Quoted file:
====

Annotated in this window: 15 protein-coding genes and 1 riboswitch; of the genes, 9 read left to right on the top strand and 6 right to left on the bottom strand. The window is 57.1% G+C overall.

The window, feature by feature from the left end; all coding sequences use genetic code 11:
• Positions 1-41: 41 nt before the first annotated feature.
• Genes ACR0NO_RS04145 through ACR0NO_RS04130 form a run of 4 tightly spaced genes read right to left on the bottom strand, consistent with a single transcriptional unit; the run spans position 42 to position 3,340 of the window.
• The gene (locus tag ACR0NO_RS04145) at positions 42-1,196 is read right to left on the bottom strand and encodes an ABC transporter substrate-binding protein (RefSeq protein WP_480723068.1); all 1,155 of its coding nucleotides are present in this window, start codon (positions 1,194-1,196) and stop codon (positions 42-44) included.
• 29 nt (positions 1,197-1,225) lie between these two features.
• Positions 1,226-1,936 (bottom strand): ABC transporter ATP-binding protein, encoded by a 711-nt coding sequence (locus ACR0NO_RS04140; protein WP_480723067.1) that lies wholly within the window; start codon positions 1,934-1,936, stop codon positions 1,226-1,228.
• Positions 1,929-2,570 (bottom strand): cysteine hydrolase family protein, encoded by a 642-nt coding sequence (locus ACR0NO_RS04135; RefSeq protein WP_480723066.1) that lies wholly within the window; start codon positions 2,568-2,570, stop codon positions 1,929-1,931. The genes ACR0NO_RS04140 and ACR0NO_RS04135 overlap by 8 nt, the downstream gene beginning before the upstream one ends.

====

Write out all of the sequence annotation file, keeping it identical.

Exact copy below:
Annotated in this window: 15 protein-coding genes and 1 riboswitch; of the genes, 9 read left to right on the top strand and 6 right to left on the bottom strand. The window is 57.1% G+C overall.

The window, feature by feature from the left end; all coding sequences use genetic code 11:
• Positions 1-41: 41 nt before the first annotated feature.
• Genes ACR0NO_RS04145 through ACR0NO_RS04130 form a run of 4 tightly spaced genes read right to left on the bottom strand, consistent with a single transcriptional unit; the run spans position 42 to position 3,340 of the window.
• The gene (locus tag ACR0NO_RS04145) at positions 42-1,196 is read right to left on the bottom strand and encodes an ABC transporter substrate-binding protein (RefSeq protein WP_480723068.1); all 1,155 of its coding nucleotides are present in this window, start codon (positions 1,194-1,196) and stop codon (positions 42-44) included.
• 29 nt (positions 1,197-1,225) lie between these two features.
• Positions 1,226-1,936 (bottom strand): ABC transporter ATP-binding protein, encoded by a 711-nt coding sequence (locus ACR0NO_RS04140; protein WP_480723067.1) that lies wholly within the window; start codon positions 1,934-1,936, stop codon positions 1,226-1,228.
• Positions 1,929-2,570 (bottom strand): cysteine hydrolase family protein, encoded by a 642-nt coding sequence (locus ACR0NO_RS04135; RefSeq protein WP_480723066.1) that lies wholly within the window; start codon positions 2,568-2,570, stop codon positions 1,929-1,931. The genes ACR0NO_RS04140 and ACR0NO_RS04135 overlap by 8 nt, the downstream gene beginning before the upstream one ends.